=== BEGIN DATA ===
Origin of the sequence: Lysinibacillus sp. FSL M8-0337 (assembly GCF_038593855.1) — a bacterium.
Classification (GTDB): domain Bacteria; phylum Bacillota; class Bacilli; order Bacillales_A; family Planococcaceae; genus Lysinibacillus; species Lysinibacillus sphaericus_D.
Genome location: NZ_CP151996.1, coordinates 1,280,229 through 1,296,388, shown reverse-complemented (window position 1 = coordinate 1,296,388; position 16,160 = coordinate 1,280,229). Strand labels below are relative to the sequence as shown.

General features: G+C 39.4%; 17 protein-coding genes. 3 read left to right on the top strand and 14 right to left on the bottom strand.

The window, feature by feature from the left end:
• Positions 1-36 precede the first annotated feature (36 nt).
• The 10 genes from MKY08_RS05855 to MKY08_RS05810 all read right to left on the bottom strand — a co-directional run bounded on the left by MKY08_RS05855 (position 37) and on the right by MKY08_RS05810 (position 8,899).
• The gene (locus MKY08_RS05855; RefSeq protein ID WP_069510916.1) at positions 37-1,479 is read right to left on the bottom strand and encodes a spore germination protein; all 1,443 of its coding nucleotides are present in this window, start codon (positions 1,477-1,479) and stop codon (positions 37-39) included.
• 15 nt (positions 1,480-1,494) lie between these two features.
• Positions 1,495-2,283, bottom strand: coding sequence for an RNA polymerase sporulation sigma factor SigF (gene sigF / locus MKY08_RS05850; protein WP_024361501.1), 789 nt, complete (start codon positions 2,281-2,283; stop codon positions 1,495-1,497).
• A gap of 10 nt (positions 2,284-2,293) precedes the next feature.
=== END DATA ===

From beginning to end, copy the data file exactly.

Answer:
Origin of the sequence: Lysinibacillus sp. FSL M8-0337 (assembly GCF_038593855.1) — a bacterium.
Classification (GTDB): domain Bacteria; phylum Bacillota; class Bacilli; order Bacillales_A; family Planococcaceae; genus Lysinibacillus; species Lysinibacillus sphaericus_D.
Genome location: NZ_CP151996.1, coordinates 1,280,229 through 1,296,388, shown reverse-complemented (window position 1 = coordinate 1,296,388; position 16,160 = coordinate 1,280,229). Strand labels below are relative to the sequence as shown.

General features: G+C 39.4%; 17 protein-coding genes. 3 read left to right on the top strand and 14 right to left on the bottom strand.

The window, feature by feature from the left end:
• Positions 1-36 precede the first annotated feature (36 nt).
• The 10 genes from MKY08_RS05855 to MKY08_RS05810 all read right to left on the bottom strand — a co-directional run bounded on the left by MKY08_RS05855 (position 37) and on the right by MKY08_RS05810 (position 8,899).
• The gene (locus MKY08_RS05855; RefSeq protein ID WP_069510916.1) at positions 37-1,479 is read right to left on the bottom strand and encodes a spore germination protein; all 1,443 of its coding nucleotides are present in this window, start codon (positions 1,477-1,479) and stop codon (positions 37-39) included.
• 15 nt (positions 1,480-1,494) lie between these two features.
• Positions 1,495-2,283, bottom strand: coding sequence for an RNA polymerase sporulation sigma factor SigF (gene sigF / locus MKY08_RS05850; protein WP_024361501.1), 789 nt, complete (start codon positions 2,281-2,283; stop codon positions 1,495-1,497).
• A gap of 10 nt (positions 2,284-2,293) precedes the next feature.